Bruce Springsteen spoke candidly about the state of the union in the face of the global pandemic and racial injustice taking center stage in a way it never has in America. Speaking to The Atlantic, Springsteen admitted, “I don’t think anybody truly knows where we’re going from here yet. It depends on too many unknowns. We don’t know where the COVID virus is going to take us. We don’t know where Black Lives Matter is going to take us right now. Do we get a real practical conversation going about race and policing and ultimately about the economic inequality that’s been a stain on our social contract?”

Springsteen went on to say that he believed Donald Trump presents a threat to the country: “And of course, nobody knows where our next election is going to take us. I believe that our current president is a threat to our democracy. He simply makes any kind of reform that much harder. I don’t know if our democracy could stand another four years of his custodianship. These are all existential threats to our democracy and our American way of life.”

He went on to say, “If you look at all this, you could be pessimistic, but there are positive sides in each of these circumstances. I think we’ve got hope for a vaccine. I think any time there is a 50-foot Black Lives Matter sign leading to the White House, that’s a good sign. And the demonstrations have been white people and black people and brown people gathering together in the enraged name of love. That’s a good sign.”

Regarding Trump's recent actions in the wake of the death of George Floyd, Springsteen explained, “Our president’s numbers appear to be crashing through the basement. That’s a good sign. I believe we may have finally reached a presidential tipping point with that Lafayette Square walk, which was so outrageously anti-American, so totally buffoonish and so stupid, and so anti-freedom of speech. And we have a video of it that will live on forever.”

Springsteen said he remains hopeful for Joe Biden's chances for victory in November, saying, “I have the feeling of optimism about the next election. I think it’s all these kids in the street that are inspiring the most hope in me. And the fact that these are demonstrations that are going on around the world. I think it’s a movement that ultimately is going to be about more than police violence, and George Floyd, may he rest in peace.”

He spoke about the disparity of the two parties when it comes to the legislative branch of government: “In the present moment, if black people are not visible, that’s not acceptable. And I think that’s a sign of progress. When you see the Democratic side of the House filled with brown people and black people, straight people and gay people, and then you look at the Republicans, who appear unchanged by history at this moment? They look ridiculous. And despite their current power, they look like a failing party.”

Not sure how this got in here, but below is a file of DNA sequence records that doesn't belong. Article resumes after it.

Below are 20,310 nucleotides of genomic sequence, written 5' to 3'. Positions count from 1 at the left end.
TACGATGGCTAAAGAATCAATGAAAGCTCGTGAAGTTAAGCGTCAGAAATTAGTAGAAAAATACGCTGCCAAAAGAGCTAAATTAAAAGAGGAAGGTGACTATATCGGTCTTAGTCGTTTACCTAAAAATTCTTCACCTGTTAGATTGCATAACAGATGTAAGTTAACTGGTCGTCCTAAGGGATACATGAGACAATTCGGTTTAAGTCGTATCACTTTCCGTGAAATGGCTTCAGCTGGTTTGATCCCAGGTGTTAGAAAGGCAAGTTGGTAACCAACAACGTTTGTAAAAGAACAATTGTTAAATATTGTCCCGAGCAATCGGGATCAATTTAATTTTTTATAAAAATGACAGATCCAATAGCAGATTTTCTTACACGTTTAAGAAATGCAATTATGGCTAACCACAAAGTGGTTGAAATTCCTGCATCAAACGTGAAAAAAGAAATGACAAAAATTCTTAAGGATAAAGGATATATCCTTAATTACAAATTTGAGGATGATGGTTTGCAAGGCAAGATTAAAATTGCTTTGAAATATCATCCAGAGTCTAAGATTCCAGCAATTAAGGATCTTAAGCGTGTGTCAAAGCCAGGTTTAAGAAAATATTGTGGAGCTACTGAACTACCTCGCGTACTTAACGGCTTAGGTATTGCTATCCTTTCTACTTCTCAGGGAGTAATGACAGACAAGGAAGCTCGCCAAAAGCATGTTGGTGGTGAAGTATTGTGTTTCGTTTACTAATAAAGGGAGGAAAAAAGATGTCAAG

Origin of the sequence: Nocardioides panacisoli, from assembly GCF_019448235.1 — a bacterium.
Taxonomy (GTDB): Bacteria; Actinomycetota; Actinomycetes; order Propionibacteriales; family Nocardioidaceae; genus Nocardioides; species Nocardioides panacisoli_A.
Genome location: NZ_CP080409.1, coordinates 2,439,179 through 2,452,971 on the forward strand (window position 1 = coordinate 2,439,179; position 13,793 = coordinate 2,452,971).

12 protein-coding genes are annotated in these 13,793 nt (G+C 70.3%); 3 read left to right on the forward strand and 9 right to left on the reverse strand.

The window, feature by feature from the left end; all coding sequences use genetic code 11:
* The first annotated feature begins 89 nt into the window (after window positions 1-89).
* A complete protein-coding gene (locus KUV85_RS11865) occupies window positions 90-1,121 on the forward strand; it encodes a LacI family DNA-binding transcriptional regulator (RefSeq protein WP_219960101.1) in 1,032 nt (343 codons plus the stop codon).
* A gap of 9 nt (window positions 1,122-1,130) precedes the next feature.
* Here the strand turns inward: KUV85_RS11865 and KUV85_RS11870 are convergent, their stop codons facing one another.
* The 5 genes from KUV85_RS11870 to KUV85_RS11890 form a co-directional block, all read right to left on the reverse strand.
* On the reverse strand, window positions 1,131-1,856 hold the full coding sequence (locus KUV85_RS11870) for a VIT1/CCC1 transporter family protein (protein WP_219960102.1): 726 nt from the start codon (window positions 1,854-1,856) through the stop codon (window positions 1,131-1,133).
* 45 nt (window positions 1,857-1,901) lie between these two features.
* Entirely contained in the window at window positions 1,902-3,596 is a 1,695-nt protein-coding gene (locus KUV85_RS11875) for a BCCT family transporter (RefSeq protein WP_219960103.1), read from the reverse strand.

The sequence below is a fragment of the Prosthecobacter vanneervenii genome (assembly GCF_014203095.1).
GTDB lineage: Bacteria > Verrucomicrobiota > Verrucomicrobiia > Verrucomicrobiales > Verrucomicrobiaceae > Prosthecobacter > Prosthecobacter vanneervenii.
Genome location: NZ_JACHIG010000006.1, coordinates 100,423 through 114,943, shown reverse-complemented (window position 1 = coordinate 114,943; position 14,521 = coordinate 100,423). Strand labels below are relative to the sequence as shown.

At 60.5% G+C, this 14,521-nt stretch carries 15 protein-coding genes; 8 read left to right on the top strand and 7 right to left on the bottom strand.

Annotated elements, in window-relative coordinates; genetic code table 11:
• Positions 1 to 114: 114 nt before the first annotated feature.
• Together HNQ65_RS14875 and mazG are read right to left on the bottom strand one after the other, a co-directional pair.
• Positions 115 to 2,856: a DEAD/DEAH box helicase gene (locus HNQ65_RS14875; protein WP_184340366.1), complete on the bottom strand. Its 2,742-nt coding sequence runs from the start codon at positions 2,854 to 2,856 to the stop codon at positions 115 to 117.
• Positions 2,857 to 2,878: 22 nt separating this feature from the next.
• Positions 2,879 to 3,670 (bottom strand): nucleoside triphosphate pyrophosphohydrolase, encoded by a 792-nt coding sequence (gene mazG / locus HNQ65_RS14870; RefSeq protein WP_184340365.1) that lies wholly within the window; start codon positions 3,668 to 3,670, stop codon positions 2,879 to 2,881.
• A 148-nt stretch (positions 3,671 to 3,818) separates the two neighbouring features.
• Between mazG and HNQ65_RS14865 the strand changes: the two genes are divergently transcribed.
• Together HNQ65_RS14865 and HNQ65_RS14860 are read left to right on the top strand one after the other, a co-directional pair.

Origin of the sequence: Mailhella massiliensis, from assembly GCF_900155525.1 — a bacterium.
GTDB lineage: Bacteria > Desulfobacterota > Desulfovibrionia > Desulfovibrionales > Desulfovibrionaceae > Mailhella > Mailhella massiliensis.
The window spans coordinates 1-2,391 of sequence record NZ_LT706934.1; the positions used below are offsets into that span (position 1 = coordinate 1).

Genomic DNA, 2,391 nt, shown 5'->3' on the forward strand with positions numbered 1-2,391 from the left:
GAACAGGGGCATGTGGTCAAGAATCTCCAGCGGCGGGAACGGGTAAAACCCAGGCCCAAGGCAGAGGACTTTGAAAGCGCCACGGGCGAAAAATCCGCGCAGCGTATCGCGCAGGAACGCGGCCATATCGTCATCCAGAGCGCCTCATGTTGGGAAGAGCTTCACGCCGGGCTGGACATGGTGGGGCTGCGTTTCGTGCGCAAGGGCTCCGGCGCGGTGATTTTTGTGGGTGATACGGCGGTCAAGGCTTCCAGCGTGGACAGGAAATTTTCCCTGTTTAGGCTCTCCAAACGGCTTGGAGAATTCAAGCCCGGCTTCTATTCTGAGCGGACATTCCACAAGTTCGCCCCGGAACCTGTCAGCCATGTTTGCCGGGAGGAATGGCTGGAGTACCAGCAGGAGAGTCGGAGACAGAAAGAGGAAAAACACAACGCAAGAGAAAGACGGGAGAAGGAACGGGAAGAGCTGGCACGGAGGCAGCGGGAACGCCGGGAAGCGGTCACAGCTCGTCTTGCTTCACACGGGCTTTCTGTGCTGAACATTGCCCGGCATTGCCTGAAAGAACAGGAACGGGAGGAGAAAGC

Although Bruce Springsteen holds tight to his liberal beliefs, he was asked why he thinks working class towns — like Freehold, New Jersey where he grew up — have been the types of places that Donald Trump has found such a strong following: “There’s a long history of working people being misled by a long list of demagogues, from George Wallace and Jesse Helms to fake religious leaders like Jerry Falwell to our (current) president. . . The feeling of being tossed aside, left behind by history, is something our president naturally tapped into. But the president cynically taps into primal resentments and plays on patriotism for purely his political gain.”

He went on to explain, “The Democrats haven’t really made the preservation of the middle and working class enough of a priority. And they’ve been stymied in bringing more change by the Republican Party. In the age of (Teddy) Roosevelt, Republicans represented business; Democrats represented labor. And when I was a kid, the first and only political question ever asked in my house was 'Mom, what are we, Democrats or Republicans?' And she answered, 'We are Democrats because they’re for the working people.'”

Bruce Springsteen's fourth album, 1978's Darkness On The Edge of Town, was a creative game changer for him and dealt specifically with what happens when the American dream comes up short for those who fall in between the cracks: “It's a reckoning with the adult world, y'know? There's a life of limitations and compromises, but also a life of kind of, of just resilience and commitment to life, to the breath in your lungs, y'know (laughs)? How do I keep faith with those things? How do I honor those things? Darkness was a record where I set out to try and understand how to do that.”

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